This paper presents a study on the SM-based methodology to obtain a set of optimized aerofoil shapes for use in reversible fan blading. The work investigates the possibility to speed up the MOOP based on a non-dominated sorted genetic algorithm proposed by Deb [15], by means of SMs. In this view, meta-models created by a least square interpolation surface and artificial neural network were used to replace aerodynamic performance predicted by XFoil [21]. Even if the use of the boundary element method (BEM) can lead to non-optimal solutions, it is still a good replacement (mostly customary in design phase) of an expensive tool, such as computational fluid dynamic (CFD), to perform a preliminary study on this topic and to define guidelines to replicate the study in cascade configuration by means of CFD [22]. Each meta-model was used in two different optimization strategies, namely, (i) a simple-level characterized by a no evolution control (NEC) approach, and (ii) an indirect fitness replacement (IFR) bi-level. To have the maximum control on each step of the MOOP solution, the entire optimization framework and the meta-models development were in-house coded in Python [23]. In conclusion, differences between the use of different meta-models and different optimization strategies are discussed by means of quality metrics typical of optimization schemes.

2. Multi-Objective Optimization with Evolutionary Algorithms (MOEA)

Whether or not MOEA is assisted by surrogate models, there are main aspects common to both approaches. To mention just a few; the choice of the objective functions, the geometry (aerofoil) parameterization, and the optimization algorithm.

2.1. Objective Functions

The selected objective functions for the multi-objective optimization problem (MOOP) were the aerodynamic efficiency (ε) and the stall margin (α), defined as follows:
ε = C L S C D , α = A o A ( max ( C L ) ) A o A ( C L S ) A o A ( max ( C L ) ) ,
where CL is the lift coefficient, CD is the drag coefficient, and AoA(CLS) is the angle of attack where lift coefficient reaches a specified value of lift coefficient CLS. According to the provided definition of stall margin α, each aerofoil polar was computed between 0° and the angle of attack where the CL reaches its maximum.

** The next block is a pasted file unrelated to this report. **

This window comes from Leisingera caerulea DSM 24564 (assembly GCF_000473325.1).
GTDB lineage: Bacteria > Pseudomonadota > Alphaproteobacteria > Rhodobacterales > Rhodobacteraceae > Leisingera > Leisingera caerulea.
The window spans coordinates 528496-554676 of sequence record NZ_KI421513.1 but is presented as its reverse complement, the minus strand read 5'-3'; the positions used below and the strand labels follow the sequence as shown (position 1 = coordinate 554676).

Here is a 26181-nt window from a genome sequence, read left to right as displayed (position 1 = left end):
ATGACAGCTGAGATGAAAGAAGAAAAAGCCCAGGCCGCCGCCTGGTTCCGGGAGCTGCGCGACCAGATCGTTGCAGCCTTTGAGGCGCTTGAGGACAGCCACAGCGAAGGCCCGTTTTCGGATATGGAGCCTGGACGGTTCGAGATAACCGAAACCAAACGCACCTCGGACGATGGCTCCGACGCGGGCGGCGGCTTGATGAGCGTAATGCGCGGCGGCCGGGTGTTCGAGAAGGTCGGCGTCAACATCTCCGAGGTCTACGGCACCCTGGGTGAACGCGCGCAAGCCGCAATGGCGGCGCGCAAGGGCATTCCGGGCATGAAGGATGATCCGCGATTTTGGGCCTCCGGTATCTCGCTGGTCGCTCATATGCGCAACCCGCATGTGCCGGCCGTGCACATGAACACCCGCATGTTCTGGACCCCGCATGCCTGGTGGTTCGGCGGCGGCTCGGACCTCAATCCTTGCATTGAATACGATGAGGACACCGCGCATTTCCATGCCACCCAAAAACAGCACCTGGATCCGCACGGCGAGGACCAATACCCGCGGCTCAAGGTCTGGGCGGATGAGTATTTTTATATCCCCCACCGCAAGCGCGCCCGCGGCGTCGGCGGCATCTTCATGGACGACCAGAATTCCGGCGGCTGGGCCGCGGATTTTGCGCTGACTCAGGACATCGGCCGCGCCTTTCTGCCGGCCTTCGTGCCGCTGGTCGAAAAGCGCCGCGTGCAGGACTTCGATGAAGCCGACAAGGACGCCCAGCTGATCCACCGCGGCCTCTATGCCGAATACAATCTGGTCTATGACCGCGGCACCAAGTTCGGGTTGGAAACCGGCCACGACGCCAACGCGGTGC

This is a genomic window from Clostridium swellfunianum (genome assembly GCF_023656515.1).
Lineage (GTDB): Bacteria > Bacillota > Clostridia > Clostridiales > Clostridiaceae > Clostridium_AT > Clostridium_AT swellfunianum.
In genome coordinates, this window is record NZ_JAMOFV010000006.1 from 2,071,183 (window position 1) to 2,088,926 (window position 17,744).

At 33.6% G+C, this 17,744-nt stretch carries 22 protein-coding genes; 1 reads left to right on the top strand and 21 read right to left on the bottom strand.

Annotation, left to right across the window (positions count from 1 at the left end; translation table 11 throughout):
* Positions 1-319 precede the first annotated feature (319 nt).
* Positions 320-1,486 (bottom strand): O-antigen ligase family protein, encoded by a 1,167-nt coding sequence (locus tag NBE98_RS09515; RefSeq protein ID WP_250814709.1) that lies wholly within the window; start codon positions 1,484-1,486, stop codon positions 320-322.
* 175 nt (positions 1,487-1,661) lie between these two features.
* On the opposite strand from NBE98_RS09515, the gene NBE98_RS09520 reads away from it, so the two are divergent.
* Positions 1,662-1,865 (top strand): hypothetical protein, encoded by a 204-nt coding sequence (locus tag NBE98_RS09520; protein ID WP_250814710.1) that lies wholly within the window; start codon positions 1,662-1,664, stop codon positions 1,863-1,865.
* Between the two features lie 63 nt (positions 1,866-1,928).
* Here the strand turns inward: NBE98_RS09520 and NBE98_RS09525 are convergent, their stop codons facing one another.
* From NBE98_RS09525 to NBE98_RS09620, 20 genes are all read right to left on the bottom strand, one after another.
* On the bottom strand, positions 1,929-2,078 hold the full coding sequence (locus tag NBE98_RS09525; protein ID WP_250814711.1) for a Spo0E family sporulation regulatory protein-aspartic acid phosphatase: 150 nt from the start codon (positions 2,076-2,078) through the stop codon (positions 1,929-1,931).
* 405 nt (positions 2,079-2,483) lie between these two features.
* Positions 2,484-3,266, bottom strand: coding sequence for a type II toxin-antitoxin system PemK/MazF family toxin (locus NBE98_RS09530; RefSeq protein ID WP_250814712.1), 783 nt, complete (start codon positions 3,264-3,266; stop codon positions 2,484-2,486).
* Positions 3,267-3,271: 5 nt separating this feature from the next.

Aerodynamic efficiency was selected in this study to represent the key performance indicator of profile losses in relation to aerodynamic blade section loading. Stall margin provides a measure of the stable operating range of the profile. When optimized geometries data are used in a quasi 3D axisymmetric code, for design or performance prediction of an axial fan, as in the work of Angelini et al. [24] or Drela et al. [25], stall margin is also a measure of solution reliability. The α objective function has the additional purpose to prevent the tendency of optimized elements to move their maximum aerodynamic efficiency in proximity of AoA (max(CL)).
Aerodynamic efficiency, lift coefficient, and thus stall margin, are not only functions of aerofoil geometry (g), where g is a vector that univocally defines the aerofoil geometry, but also of Reynolds (Re):
ε = ε ( R e , C L S , g ) m , α = α ( R e , C L S , g ) .
The objective is to get a set of optimized geometries under specified Re and CLS that can be used to replace current aerofoils sections of an existing blade geometry. Such a new set of geometries g′ is considered optimized under said Re and CLS if aerodynamic efficiency ε′ and/or stall margin α′ are higher than the ε and α of the current set:
ε ( R e , C L S , g ) = ε , α ( R e , C L S , g ) = α , and C L ( R e , A o A , g ) = C L S
Such aerofoil collection can be used to re-stagger an existing fan blade to obtain better fan efficiency or more stable working conditions at a given design point. In fact, when velocity diagrams, aerodynamic loading (CL,i), Reynolds number (Rei), and blade solidity (σi) are prescribed at each blade radius, it is possible to determine the aerofoil stagger (γi) (Figure 2) that results in the blade working at optimized conditions ε′ and α′.
γ i = β , i A o A i
where “i” identifies the generic blade section along the span. The restaggered blade with optimized aerofoils will result in a deflection (θ = β/1β/1) close to the design deflection.

2.2. Aerofoil Parameterization

As the present study concerns truly reversible aerofoils, the parameterization of only one surface of the profile univocally defines the aerofoil geometry. Selection of the parameterization scheme among all available methods represents a crucial point, because it strongly influences the whole optimization process, as described by Wu [26], Kulfan [27], and Samareh [28]. For optimization purposes, the most important features of a parameterization scheme are the following: (i) to provide consistent geometry changes, and (ii) to produce an effective and compact set of design variables [28]. These two features are in fact fundamental during the optimization loop, because they simplify the generation and simulation of geometries, and avoid data overfitting in the meta-model. Two parameterization schemes were tested, Sobieczky [29] and the B-Splines parameterization [28]. These schemes were chosen for their simplicity and the reduced amount of design variables required to reproduce a set of given aerofoil geometries. B-Splines parameterization was selected according to its capability to reproduce the suction side of a set of 40 reversible aerofoils selected between the most commonly used in ventilation industry, or generated by a simple rearrangement of the suction side of several generic non-cambered aerofoils. A curve fitting algorithm, developed by Schneider [30], finds values of the parameterization coefficients for the given profiles to obtain the minimum deviation between a selected reversible aerofoil and the resulting parameterization.